opinion

COLUMN: Female football trailblazers are on the rise



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IU football players line up on the scrimmage line Aug. 6, 2018, during practice at the football practice fields. Matt Begala Buy Photos

Editor's note: this column was edited for clarity.

In an era that emphasizes female growth and progress, society talks tirelessly about breaking the glass ceiling. From politics to music, women empowerment has been a major point of discussion lately.

But it is more than just congresswomen taking hits at this barrier to advancement. Some women are bravely breaking this ceiling with an out-of-the-box profession: football.

Last week, 22-year-old safety Toni Harris became the first woman skill-position football player to sign a national letter of intent.

Harris was kicked off of a childhood team due to her gender, but she did not let that stop her.

She was offered six college football scholarships but decided to sign with Central Methodist University, a NAIA Division I school. Harris was often doubted due to her size and athletic ability, being continuously compared to her male counterparts.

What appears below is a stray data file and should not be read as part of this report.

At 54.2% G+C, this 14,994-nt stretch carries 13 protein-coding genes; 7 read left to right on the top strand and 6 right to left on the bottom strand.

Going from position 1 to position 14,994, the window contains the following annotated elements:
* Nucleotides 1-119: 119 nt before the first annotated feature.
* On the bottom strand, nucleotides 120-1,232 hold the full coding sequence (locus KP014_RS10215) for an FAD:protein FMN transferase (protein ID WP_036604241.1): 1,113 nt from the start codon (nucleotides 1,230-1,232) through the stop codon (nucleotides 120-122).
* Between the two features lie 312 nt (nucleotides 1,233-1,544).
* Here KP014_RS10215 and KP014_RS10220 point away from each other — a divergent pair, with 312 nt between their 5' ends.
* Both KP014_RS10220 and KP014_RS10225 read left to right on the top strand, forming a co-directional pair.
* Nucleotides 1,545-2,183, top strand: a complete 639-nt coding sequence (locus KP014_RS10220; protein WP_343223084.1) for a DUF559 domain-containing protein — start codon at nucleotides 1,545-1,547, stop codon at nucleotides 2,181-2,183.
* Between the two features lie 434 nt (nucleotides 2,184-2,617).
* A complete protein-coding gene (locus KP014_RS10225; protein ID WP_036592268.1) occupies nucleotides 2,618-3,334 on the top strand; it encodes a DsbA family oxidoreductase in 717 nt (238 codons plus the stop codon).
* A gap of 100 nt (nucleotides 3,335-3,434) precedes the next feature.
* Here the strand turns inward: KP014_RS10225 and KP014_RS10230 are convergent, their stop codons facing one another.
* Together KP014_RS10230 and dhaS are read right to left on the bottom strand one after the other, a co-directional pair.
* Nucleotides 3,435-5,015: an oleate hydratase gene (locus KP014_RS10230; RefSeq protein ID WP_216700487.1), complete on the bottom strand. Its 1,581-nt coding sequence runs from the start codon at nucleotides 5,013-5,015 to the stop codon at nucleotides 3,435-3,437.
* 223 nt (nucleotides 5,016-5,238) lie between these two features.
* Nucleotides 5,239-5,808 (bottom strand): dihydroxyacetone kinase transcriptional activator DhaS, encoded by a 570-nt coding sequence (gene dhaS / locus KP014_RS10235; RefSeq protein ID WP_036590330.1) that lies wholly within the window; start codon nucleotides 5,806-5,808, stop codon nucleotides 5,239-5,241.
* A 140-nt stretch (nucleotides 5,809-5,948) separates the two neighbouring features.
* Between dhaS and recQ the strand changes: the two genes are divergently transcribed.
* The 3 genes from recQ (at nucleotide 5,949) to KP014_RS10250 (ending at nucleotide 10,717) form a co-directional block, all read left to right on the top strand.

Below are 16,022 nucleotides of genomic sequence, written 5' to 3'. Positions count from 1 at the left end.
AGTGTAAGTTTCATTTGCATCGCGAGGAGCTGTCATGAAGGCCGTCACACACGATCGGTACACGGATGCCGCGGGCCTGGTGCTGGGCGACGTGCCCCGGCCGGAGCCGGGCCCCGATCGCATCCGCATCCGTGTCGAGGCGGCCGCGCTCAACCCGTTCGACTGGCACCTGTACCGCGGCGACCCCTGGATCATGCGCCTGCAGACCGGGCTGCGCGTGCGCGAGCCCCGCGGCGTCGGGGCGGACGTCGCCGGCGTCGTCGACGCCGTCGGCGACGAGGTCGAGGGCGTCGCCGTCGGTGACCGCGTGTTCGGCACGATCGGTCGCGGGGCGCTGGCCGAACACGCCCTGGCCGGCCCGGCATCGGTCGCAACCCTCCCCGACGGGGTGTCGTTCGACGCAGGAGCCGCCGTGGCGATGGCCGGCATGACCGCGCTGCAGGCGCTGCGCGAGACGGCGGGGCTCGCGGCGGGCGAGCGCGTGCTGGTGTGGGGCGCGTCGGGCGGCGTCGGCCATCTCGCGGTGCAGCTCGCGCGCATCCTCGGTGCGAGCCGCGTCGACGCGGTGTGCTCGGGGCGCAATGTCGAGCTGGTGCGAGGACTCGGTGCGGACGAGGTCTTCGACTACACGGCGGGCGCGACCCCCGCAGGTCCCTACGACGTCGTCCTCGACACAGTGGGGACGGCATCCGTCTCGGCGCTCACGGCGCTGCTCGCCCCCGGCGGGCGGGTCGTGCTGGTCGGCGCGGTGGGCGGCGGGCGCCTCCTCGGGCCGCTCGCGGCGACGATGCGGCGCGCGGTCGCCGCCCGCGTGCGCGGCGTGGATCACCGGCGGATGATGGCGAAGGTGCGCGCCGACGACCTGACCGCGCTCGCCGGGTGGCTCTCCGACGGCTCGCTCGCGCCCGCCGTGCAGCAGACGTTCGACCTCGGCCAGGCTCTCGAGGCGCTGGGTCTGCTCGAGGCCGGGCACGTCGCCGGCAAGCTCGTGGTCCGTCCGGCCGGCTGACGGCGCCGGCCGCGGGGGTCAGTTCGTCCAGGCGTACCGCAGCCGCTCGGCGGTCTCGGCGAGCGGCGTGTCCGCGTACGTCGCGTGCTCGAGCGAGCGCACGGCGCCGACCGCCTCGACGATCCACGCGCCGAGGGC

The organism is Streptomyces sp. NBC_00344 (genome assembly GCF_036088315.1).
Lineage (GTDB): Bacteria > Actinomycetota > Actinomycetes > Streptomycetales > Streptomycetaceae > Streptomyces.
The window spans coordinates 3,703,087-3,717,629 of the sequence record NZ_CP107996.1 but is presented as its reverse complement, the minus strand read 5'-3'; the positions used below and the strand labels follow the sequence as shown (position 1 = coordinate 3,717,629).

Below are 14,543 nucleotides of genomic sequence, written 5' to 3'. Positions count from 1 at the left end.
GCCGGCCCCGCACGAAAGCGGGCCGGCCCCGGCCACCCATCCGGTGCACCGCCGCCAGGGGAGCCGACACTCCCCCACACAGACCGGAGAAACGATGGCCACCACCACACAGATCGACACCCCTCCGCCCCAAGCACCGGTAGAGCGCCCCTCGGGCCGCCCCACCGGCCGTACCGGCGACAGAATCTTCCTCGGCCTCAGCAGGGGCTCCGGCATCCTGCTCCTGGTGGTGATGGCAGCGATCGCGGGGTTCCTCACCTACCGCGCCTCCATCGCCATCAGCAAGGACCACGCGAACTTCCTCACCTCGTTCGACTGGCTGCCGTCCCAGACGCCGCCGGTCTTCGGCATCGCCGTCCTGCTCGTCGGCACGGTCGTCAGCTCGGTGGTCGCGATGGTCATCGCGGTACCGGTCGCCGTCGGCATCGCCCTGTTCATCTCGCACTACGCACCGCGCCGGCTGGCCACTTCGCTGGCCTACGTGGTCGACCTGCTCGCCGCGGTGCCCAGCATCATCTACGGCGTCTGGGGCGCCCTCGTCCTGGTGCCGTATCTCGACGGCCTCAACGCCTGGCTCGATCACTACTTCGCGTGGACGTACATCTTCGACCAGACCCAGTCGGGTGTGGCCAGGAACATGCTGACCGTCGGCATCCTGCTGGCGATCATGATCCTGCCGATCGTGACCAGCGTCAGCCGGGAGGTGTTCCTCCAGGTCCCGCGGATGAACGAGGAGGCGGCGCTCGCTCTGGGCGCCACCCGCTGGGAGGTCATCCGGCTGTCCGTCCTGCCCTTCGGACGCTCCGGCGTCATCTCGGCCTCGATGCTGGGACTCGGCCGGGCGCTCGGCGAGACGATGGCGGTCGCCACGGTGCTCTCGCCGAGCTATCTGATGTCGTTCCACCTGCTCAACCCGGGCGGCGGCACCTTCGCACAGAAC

But with support of her family, dedicated coaches and an undeniable determination, Harris was able to make her dream of playing college football a reality.

Harris is not the only female football player who has been recognized in recent years.

Last spring, Rebecca Longo signed with Adams State University, becoming one of the first women to sign a partial football scholarship.

She has the ability to kick a 54-yard field goal. The average NFL kicker has a typical field goal range between 45 and 50 yards. If that does not scream girl power, I don’t know what does.

Many believe that putting women and the NFL in the same sentence is laughable. But, in recent years this male-dominated organization has become more gender diverse.

In January, Sarah Thomas became the first female referee at an NFL game. A ponytail sticking out of the white and black striped uniform might catch people off guard, but I think it’s inspiring.

Last year, Kelsey Martinez became the first female assistant coach of the Oakland Raiders. She is currently a strength and conditioning coach for the team. Additionally, Kathryn Smith became the first full-time female coach in NFL history in 2016.

Next year marks 100 years since the NFL was founded. After 100 years, there should be more gender diversity in the NFL. This anniversary should be a motivator to do more.

This Women’s History Month, it’s important to recognize women who are making substantial strides to create an equal society in an unconventional way.




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